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How to Prevent a Negative Reference from Costing You That New job

Picture this scenario: you’ve been seeking new employment, but without success. Your employment credentials are excellent, and while you’ve been able to land the interviews – sometimes more than one with a prospective employer – that job for which you’re well qualified continues to elude you. Even more ominous, you may have been assured that the job is virtually yours and that completing the hiring process is a mere formality, and then…the trail goes cold, and the call-backs cease.

Sound familiar? If it does, reference checking company JobReferences says you likely have a negative reference that is limiting your chances for employment. What can you do about it?

The first step is to confirm that you do indeed have a problem with at least one of your references. Do an honest self-assessment of your references that are most likely to be called by prospective employers. Did you depart on good terms with them? Is there anything unflattering that may have made its way into your personnel file, accessible by an HR representative?

You may already have a good idea of who may be making your employment search a miserable one, and while you might be able to keep some former associates off of a prospective employer’s radar, it is unlikely that a former supervisor or HR department will be overlooked. The HR department is a traditional venue for reference checks, and HR reps of your most recent employers are almost certain to get a call from potential employers. Your former supervisors will also be high on an employer’s call list, as they know you better than HR, and may also be willing to offer a more revealing profile about you.

If you sense there’s a potential problem, consider having a reference check conducted on select business associates from your past. But avoid the temptation to have a friend or associate call and pose as a prospective employer – this attempt could backfire, and any unfavorable input obtained in this manner would be inadmissible for legal purposes. Instead, have a reputable third party like Allison & Taylor conduct these reference interviews on your behalf to best ensure that any negative input obtained can be legally addressed and neutralized.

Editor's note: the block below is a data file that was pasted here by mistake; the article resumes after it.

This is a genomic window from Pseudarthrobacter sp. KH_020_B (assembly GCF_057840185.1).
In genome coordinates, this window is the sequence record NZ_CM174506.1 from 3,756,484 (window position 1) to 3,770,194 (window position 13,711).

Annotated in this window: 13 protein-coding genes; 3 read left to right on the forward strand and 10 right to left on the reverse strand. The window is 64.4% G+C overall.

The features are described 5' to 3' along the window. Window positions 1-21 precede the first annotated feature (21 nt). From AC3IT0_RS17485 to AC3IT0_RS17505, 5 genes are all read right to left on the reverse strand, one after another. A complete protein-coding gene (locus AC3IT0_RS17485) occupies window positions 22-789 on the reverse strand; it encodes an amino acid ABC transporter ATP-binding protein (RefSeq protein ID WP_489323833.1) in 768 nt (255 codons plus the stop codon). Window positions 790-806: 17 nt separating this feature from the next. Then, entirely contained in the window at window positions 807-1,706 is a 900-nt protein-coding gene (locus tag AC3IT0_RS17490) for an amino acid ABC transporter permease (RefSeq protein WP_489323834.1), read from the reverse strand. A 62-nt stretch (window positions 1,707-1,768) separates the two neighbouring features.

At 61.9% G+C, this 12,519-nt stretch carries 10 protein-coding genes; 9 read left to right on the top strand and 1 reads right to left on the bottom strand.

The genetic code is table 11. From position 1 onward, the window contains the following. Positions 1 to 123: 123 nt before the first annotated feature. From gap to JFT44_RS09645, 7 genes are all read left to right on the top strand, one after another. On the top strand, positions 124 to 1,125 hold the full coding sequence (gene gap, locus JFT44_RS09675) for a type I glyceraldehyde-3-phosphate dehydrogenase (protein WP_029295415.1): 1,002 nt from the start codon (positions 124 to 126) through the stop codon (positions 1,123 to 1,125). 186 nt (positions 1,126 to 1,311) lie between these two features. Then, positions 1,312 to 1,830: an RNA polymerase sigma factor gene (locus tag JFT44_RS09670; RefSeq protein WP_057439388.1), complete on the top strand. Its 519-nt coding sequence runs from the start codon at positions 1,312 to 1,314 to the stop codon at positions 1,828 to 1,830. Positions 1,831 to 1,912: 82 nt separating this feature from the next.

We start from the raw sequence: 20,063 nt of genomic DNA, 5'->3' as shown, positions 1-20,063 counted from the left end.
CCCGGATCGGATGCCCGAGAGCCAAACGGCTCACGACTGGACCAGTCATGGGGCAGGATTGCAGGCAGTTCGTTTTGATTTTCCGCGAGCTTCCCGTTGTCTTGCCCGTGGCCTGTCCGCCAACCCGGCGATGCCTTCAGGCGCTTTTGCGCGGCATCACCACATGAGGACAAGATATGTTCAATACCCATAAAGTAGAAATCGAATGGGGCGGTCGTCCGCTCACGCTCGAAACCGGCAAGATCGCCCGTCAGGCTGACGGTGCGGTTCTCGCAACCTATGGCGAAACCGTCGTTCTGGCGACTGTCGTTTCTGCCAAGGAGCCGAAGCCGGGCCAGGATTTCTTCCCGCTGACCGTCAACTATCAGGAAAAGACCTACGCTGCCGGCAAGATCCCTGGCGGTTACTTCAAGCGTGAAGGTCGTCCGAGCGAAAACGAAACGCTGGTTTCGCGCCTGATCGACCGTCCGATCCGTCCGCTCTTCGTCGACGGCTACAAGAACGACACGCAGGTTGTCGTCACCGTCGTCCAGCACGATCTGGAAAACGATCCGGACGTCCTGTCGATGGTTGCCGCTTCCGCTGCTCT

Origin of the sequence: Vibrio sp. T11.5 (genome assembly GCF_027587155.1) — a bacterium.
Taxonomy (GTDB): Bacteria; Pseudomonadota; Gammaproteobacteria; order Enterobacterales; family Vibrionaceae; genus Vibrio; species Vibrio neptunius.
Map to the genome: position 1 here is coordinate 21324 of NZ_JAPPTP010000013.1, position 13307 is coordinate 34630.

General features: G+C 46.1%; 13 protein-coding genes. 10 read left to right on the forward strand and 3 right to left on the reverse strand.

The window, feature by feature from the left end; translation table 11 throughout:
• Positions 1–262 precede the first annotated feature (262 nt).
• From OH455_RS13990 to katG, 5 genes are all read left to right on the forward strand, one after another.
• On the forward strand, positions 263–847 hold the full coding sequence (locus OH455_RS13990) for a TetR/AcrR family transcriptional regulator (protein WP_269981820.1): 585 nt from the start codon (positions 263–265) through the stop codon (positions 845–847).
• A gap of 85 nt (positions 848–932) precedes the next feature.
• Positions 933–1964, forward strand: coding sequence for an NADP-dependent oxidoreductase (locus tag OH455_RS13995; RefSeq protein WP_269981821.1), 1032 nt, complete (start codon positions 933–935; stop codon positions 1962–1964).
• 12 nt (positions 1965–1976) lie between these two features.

If negative input from a reference is uncovered, what steps can you take? Your options will depend on the nature of the negative input. Where your reference’s communication was inaccurate, malicious, or wrongful you may have the ability – through an attorney – to pursue legal recourse.

When a reference’s negative input is not unlawful but is nonetheless restricting your ability to secure future employment, it can sometimes be addressed through a Cease & Desist letter. These letters are issued by an attorney and sent to the senior management of the company, alerting them to the negative reference’s identity and actions. (Oftentimes, the very act of offering a negative reference is against corporate guidelines, as a typical policy is that only a former employee’s title/dates of employment should be confirmed.) In the interest of self-protection, the company will usually caution the negative reference not to offer additional comments or negative commentary again.

When handled correctly, the prospects for neutralizing further negative input from a reference are excellent. If concern about your references is causing you some sleepless nights, it’s never too soon to document – and address – what your references are really saying about you.

For more information on conducting a reference check, please visit JobReferences.com

About Allison Taylor

Allison & Taylor Inc. and its principals have been in the business of checking references for individuals and corporate accounts since 1984. We have successfully built our brand and corporate recognition and have been recommended by industry specialists such as The New York Times award-winning author Martin Yate (“Knock ‘Em Dead Résumés”). Numerous articles have been published about our business in newspapers and magazines including The Christian Science Monitor, The Wall Street Journal, Glamour Magazine, New Woman, Worth, National Business Employment Weekly, The Detroit News, and The St. Petersburg Times.

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